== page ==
Khanna himself was a well-travelled and worldly artist: he was the first Indian painter to be awarded the Rockefeller Fellowship by New York’s prestigious Rockefeller Foundation in1962. As part of this fellowship, Khanna spent time in Japan where he found inspiration in the Sumi-e (Suibokuga) calligraphic style of paintings, practiced by Zen Buddhists during the 14th century. This led to a number of experiments in abstraction during the ’60s and ’70s, which Khanna reflected upon as “a series of events which formulate or assist in formulating the kind of action you have to take”. In the following year, he was invited as the artist-in-residence at the American University, Washington D.C., and exhibited at various museums and galleries throughout the United States.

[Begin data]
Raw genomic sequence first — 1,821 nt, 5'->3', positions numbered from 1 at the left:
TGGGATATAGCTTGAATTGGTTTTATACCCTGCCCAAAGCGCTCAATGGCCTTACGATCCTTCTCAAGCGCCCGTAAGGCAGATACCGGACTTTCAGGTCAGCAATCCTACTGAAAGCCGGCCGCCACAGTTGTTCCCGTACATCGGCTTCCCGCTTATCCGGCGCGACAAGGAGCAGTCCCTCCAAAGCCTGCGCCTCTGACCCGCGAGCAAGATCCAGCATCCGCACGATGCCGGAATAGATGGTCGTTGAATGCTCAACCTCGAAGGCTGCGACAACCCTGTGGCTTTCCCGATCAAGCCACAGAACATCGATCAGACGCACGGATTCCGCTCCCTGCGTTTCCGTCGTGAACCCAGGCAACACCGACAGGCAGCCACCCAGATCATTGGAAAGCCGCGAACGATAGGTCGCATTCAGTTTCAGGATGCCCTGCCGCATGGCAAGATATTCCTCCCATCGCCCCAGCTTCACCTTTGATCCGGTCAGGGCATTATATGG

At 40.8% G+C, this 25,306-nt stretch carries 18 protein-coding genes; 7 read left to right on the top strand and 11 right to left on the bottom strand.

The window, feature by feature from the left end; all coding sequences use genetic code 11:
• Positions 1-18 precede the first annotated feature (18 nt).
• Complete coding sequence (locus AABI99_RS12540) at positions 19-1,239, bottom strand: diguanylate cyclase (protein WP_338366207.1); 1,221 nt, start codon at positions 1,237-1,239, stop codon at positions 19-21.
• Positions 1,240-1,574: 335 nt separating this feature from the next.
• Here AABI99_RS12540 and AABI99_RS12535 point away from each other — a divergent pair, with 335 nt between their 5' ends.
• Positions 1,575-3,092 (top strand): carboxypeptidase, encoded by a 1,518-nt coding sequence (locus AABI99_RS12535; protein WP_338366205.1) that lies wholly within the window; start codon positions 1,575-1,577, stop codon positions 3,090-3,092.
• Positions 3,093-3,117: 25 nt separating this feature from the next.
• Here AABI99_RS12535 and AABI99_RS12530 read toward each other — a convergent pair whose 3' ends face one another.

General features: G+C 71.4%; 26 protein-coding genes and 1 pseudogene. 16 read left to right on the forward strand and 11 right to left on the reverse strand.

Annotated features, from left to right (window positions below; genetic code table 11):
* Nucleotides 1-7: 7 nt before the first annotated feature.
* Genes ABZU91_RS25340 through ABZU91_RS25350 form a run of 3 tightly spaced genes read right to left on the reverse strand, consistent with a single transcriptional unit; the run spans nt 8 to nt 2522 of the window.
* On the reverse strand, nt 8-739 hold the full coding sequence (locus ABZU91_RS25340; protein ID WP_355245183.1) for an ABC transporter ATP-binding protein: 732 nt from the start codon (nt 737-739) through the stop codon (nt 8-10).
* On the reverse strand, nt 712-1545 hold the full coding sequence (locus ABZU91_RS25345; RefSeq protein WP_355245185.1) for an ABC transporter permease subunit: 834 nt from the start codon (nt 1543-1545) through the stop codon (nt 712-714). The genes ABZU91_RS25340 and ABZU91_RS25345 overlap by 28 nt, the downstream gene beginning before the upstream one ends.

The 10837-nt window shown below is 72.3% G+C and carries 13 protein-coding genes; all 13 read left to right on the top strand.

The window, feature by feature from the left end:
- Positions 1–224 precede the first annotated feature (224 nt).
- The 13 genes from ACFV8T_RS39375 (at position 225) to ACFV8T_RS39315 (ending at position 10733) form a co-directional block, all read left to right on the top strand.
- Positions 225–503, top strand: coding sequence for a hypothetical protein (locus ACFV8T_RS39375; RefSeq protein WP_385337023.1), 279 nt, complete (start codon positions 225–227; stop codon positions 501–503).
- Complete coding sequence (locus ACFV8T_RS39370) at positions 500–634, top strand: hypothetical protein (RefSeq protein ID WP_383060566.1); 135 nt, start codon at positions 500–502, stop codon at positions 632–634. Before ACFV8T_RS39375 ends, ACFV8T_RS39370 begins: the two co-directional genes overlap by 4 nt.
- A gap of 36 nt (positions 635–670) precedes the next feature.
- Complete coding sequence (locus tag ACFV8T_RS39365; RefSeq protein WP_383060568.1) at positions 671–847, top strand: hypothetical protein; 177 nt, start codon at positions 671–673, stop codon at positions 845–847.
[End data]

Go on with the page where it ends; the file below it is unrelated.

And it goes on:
Besides being a riveting trip down memory lane, the symposium was mainly a precursor to Krishen Khanna’s ongoing retrospective at the Grosvenor Gallery titled “when the band began to play he packed up his troubles and marched away”. A certain homage was paid to the presence of the seminar being held at the Kenneth Clark lecture theatre, named after the eponymous art historian and an old associate of the artist.

Khanna’s talk was one for the history books—significant moments during the early Indian Modernist phase were brought up, including when artist Bal Chhabda opened Gallery 59. It was Mumbai’s first, short-lived art gallery to showcase artworks by the PAG members in 1959. The group may be long gone, but they left an undeniable legacy for India and the world to treasure.

Pratham UK & Saffronart present ARTiculate 2012

Devika Monga of Saffronart on Pratham UK and Saffronart’s third fundraising collaboration, ARTiculate 2012